A South African taxi driver was caught having s3 x by the roadside. The couple seemed not to care much about their surroundings and chose to have s3 x outside the car rather than in the car.
In the video, a man is seen approaching them with a camera or a phone whilst filming the taxi driver having sex with his companion.
The video was posted by one Codani on his Twitter account. The video was posted with a caption:
“So all taxi drivers do this?”
So all taxi drivers do this?🙄🙄 pic.twitter.com/CxdWEV9ycz
— ndi muvenda (@codani_SA) September 11, 2020
Taxi wars in South Africa
People using taxi service each day 14 million
Officially registered minibus taxis 200,000
Average taxis per owner 7
Avg monthly kilometres driven by a taxi 8,000
Avg number of passengers transported monthly per vehicle 3,161
Avg time spent daily in a taxi by a passenger 65 min
Avg number of trips per passenger per day 2.3
Data as of 2006 The term taxi war is usually used to refer to the turf wars fought between taxi associations and individual minibus taxi drivers in South Africa from the late 1980s onwards. These taxi wars were reported to still be ongoing in 2006.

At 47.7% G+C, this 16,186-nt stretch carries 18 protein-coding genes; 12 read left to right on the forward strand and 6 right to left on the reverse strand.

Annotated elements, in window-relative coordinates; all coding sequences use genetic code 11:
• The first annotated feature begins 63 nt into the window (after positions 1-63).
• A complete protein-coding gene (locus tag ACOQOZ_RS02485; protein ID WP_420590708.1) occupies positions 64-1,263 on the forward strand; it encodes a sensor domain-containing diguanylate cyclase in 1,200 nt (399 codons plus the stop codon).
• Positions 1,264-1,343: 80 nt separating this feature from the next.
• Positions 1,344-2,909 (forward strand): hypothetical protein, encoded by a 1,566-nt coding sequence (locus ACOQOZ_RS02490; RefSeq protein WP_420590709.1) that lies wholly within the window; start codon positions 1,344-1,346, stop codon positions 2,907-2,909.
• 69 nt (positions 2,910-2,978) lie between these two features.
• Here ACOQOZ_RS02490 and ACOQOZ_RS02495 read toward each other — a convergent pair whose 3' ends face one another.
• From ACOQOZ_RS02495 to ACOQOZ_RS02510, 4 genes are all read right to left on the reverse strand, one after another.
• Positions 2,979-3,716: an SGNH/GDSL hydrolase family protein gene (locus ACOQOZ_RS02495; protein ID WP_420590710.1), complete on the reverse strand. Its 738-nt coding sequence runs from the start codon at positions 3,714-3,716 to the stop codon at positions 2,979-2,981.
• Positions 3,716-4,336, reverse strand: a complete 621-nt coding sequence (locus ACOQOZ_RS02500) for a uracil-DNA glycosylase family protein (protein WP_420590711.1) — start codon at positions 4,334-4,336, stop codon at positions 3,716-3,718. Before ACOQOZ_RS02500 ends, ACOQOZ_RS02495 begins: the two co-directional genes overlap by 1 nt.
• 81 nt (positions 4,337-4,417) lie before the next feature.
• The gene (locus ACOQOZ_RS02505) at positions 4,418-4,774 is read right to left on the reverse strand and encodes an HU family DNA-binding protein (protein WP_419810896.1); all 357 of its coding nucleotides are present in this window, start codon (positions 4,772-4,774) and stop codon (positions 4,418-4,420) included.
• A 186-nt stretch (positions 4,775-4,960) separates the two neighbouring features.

The multi-billion Rand minibus taxi industry carries over 60% of South Africa’s commuters. Generally speaking, these commuters are all of the lower economic class. Wealthy individuals drive their own cars for safety and convenience. The industry is almost entirely made up of 16-seater commuter Toyota Quantum buses, which are sometimes unsafe or not roadworthy. Minibus taxi drivers are well known for their disregard for the road rules and their proclivity for dangerously overloading their vehicles with passengers.
Due to an effectively unregulated market and the fierceness of competition for passengers and lucrative routes, taxi operators band together to form local and national associations. These associations soon exhibited mafia-like tactics, including the hiring of hit-men and all-out gang warfare. These associations also engaged in anti-competitive price fixing.